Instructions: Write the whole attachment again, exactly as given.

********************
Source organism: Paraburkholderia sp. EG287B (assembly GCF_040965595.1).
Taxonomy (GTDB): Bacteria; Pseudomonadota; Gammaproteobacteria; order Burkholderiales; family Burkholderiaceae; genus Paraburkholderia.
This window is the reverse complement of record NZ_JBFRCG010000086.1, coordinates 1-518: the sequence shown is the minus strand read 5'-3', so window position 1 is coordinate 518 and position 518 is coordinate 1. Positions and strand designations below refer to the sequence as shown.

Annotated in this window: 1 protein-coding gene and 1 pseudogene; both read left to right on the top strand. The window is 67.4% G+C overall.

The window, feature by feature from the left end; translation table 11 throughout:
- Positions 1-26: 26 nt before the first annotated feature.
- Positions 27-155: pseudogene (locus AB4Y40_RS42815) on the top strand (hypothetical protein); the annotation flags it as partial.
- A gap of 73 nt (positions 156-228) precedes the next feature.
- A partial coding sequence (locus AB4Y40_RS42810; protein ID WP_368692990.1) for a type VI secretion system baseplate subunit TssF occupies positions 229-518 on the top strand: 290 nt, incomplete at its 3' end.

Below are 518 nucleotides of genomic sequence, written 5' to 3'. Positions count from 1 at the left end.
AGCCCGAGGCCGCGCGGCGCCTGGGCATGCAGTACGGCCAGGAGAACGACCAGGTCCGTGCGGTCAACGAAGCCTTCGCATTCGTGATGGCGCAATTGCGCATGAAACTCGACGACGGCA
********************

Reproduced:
Source organism: Paraburkholderia sp. EG287B (assembly GCF_040965595.1).
Taxonomy (GTDB): Bacteria; Pseudomonadota; Gammaproteobacteria; order Burkholderiales; family Burkholderiaceae; genus Paraburkholderia.
This window is the reverse complement of record NZ_JBFRCG010000086.1, coordinates 1-518: the sequence shown is the minus strand read 5'-3', so window position 1 is coordinate 518 and position 518 is coordinate 1. Positions and strand designations below refer to the sequence as shown.

Annotated in this window: 1 protein-coding gene and 1 pseudogene; both read left to right on the top strand. The window is 67.4% G+C overall.

The window, feature by feature from the left end; translation table 11 throughout:
- Positions 1-26: 26 nt before the first annotated feature.
- Positions 27-155: pseudogene (locus AB4Y40_RS42815) on the top strand (hypothetical protein); the annotation flags it as partial.
- A gap of 73 nt (positions 156-228) precedes the next feature.
- A partial coding sequence (locus AB4Y40_RS42810; protein ID WP_368692990.1) for a type VI secretion system baseplate subunit TssF occupies positions 229-518 on the top strand: 290 nt, incomplete at its 3' end.

Below are 518 nucleotides of genomic sequence, written 5' to 3'. Positions count from 1 at the left end.
AGCCCGAGGCCGCGCGGCGCCTGGGCATGCAGTACGGCCAGGAGAACGACCAGGTCCGTGCGGTCAACGAAGCCTTCGCATTCGTGATGGCGCAATTGCGCATGAAACTCGACGACGGCA